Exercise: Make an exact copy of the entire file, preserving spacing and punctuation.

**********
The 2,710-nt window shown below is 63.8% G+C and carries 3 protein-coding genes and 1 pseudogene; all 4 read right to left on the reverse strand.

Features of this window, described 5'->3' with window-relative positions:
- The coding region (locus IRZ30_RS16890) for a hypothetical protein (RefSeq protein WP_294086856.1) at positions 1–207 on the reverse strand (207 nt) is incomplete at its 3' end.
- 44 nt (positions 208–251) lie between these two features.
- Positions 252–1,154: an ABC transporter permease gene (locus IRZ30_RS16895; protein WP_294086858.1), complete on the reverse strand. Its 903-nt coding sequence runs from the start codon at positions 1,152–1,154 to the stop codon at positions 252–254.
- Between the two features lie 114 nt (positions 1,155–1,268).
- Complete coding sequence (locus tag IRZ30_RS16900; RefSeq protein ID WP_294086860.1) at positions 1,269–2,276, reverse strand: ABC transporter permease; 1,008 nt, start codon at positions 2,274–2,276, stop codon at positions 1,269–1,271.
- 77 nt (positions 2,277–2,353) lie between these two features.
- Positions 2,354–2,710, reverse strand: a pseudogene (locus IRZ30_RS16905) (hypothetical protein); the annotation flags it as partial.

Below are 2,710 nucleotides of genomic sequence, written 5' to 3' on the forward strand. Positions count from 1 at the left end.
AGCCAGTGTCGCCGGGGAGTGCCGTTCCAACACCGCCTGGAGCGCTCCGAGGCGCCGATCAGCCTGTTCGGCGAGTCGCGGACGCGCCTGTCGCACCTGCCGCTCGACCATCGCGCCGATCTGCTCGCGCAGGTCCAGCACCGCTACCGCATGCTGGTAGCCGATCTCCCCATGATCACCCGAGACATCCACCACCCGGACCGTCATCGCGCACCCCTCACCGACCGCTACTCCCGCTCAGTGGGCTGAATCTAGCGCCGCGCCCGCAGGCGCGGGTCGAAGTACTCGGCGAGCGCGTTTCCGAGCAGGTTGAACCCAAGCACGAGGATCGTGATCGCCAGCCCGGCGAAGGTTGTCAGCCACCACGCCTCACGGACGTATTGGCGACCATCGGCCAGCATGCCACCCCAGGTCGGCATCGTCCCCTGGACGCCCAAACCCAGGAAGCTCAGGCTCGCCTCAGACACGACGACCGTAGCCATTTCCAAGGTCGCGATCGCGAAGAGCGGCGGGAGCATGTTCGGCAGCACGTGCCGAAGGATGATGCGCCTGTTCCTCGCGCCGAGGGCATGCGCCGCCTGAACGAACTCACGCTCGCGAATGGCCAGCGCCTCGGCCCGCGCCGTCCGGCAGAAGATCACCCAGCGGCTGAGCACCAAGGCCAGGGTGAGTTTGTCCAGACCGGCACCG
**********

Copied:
The 2,710-nt window shown below is 63.8% G+C and carries 3 protein-coding genes and 1 pseudogene; all 4 read right to left on the reverse strand.

Features of this window, described 5'->3' with window-relative positions:
- The coding region (locus IRZ30_RS16890) for a hypothetical protein (RefSeq protein WP_294086856.1) at positions 1–207 on the reverse strand (207 nt) is incomplete at its 3' end.
- 44 nt (positions 208–251) lie between these two features.
- Positions 252–1,154: an ABC transporter permease gene (locus IRZ30_RS16895; protein WP_294086858.1), complete on the reverse strand. Its 903-nt coding sequence runs from the start codon at positions 1,152–1,154 to the stop codon at positions 252–254.
- Between the two features lie 114 nt (positions 1,155–1,268).
- Complete coding sequence (locus tag IRZ30_RS16900; RefSeq protein ID WP_294086860.1) at positions 1,269–2,276, reverse strand: ABC transporter permease; 1,008 nt, start codon at positions 2,274–2,276, stop codon at positions 1,269–1,271.
- 77 nt (positions 2,277–2,353) lie between these two features.
- Positions 2,354–2,710, reverse strand: a pseudogene (locus IRZ30_RS16905) (hypothetical protein); the annotation flags it as partial.

Below are 2,710 nucleotides of genomic sequence, written 5' to 3' on the forward strand. Positions count from 1 at the left end.
AGCCAGTGTCGCCGGGGAGTGCCGTTCCAACACCGCCTGGAGCGCTCCGAGGCGCCGATCAGCCTGTTCGGCGAGTCGCGGACGCGCCTGTCGCACCTGCCGCTCGACCATCGCGCCGATCTGCTCGCGCAGGTCCAGCACCGCTACCGCATGCTGGTAGCCGATCTCCCCATGATCACCCGAGACATCCACCACCCGGACCGTCATCGCGCACCCCTCACCGACCGCTACTCCCGCTCAGTGGGCTGAATCTAGCGCCGCGCCCGCAGGCGCGGGTCGAAGTACTCGGCGAGCGCGTTTCCGAGCAGGTTGAACCCAAGCACGAGGATCGTGATCGCCAGCCCGGCGAAGGTTGTCAGCCACCACGCCTCACGGACGTATTGGCGACCATCGGCCAGCATGCCACCCCAGGTCGGCATCGTCCCCTGGACGCCCAAACCCAGGAAGCTCAGGCTCGCCTCAGACACGACGACCGTAGCCATTTCCAAGGTCGCGATCGCGAAGAGCGGCGGGAGCATGTTCGGCAGCACGTGCCGAAGGATGATGCGCCTGTTCCTCGCGCCGAGGGCATGCGCCGCCTGAACGAACTCACGCTCGCGAATGGCCAGCGCCTCGGCCCGCGCCGTCCGGCAGAAGATCACCCAGCGGCTGAGCACCAAGGCCAGGGTGAGTTTGTCCAGACCGGCACCG